It’s very clear that acids, especially the ones belonging in the AHA and BHA families are a skincare favourite amongst many of us. With their abilities to work at sloughing away dead skin cells, unclogging pores, reviving a tired looking complexion, or combating discolouration, it’s no wonder we all have a product or two containing these powerhouses in our skincare collection.
There is also another ingredient that has a good reputation at benefiting the skin, vitamin C. With its long-standing history in the beauty industry, it has a shaky start after being christened an unstable ingredient and would often cause some irritation on the skin when layered with other actives. With modern technology and new research this is no longer the case meaning now more than ever, everyone is benefiting from this is glow restoring active.
The question we are left with, including others, is are you able to use vitamin C after AHA? We’ll explore this in a little more detail, but before we get stuck in, I’ll give you a brief recap of the benefits of these ingredients and how they work on the skin.
What is vitamin C?
- Known for its ability to combat areas of hyperpigmentation, dark spots, age spots, and sun damage.
- Packed with antioxidants helping to protect the skin against free radical exposure, such as pollution, UV rays, central heating, and other environmental aggressors.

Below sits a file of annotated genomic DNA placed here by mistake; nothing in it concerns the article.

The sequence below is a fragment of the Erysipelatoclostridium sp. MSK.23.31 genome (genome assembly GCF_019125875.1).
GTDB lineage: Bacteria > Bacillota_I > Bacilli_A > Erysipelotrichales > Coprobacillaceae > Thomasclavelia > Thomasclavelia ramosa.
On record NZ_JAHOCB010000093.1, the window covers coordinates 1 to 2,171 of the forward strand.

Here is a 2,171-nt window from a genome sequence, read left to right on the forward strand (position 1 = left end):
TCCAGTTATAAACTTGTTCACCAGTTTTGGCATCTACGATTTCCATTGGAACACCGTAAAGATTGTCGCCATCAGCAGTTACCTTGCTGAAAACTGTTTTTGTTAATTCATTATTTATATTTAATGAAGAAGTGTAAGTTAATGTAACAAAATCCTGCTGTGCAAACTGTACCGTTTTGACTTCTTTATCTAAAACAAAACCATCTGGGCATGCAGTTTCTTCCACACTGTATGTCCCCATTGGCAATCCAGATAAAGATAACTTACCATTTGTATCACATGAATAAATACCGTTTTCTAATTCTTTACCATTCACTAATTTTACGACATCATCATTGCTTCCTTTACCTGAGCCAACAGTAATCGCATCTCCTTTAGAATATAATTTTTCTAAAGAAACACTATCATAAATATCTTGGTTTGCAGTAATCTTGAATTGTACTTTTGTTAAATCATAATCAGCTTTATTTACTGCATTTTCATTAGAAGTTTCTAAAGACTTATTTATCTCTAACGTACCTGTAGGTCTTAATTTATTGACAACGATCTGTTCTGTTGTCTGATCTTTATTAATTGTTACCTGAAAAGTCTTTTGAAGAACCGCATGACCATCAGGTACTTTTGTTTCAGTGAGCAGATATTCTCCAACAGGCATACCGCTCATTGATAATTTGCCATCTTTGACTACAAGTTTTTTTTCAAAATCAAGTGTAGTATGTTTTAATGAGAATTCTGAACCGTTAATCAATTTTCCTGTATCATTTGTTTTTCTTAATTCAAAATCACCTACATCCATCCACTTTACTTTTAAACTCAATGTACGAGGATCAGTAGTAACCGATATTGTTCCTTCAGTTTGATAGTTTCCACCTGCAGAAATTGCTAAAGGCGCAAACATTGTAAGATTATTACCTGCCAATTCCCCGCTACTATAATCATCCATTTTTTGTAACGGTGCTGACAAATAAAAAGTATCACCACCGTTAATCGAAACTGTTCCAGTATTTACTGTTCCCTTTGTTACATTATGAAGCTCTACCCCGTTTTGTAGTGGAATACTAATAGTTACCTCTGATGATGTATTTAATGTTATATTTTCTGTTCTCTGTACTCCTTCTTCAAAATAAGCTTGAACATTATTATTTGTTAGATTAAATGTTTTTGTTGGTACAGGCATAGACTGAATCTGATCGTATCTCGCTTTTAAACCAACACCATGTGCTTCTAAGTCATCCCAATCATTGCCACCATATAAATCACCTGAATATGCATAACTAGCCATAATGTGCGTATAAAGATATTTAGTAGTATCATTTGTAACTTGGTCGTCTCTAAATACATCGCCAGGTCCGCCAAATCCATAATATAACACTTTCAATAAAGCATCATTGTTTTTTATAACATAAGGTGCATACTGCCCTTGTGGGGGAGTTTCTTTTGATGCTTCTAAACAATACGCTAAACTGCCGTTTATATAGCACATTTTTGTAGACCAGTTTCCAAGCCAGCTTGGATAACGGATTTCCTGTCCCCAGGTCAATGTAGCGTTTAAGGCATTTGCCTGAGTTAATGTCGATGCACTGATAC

- Helps to reduce areas of dryness, blotchy, and patchy skin.
- Boosts collagen production and targets signs of ageing, such as fine lines, wrinkles, and loss of elasticity.
- There is more to find out about vitamin C over on our dedicated blog post so be sure to check that out.
What are AHAs?
- AHAs, also known as alpha hydroxy acids, are a collection of chemical exfoliants.
- The most common and most known AHAs, are glycolic acid, lactic acid, and citric acid.
- There’s a variety of acids with different molecular size that work in a similar way on the skin whilst delivering their own unique benefits.
- The exfoliation of these acids helps to unglue the bounds keeping the dead skin cells attached to the surface making the complexion look dull and lack lustre.
- They help target areas of concern, from hyperpigmentation, signs of ageing, and problematic skin, such as acne and blemishes.
- There is a fully dedicated blog post about AHAs and how they work on the skin, so take a look to find out more.
Should I use AHA or vitamin C first?
For many skincare experts, applying an AHA before your vitamin C product will deliver optimal results. This is because the acid will slough away the build-up of dead skin cells that can often create a barrier on the skin surface. Once this is removed, you’ll find your vitamin C product will absorb rapidly and effectively.
The way this works is connected to pH levels and how they can alter the skin’s pH, which is naturally more acidic. Once you have applied an acid that is typically between 3.0 and 4.0 you are creating the optimal environment to apply your vitamin C, also known as L-ascorbic acid. It’s important to remain mindful that the skin can become irritated and stripped of the essential oil it needs to remain healthy. This is why it’s a good idea to check with a dermatologist or medical professional to ensure you are using the best ingredients and will experience optimal skin results.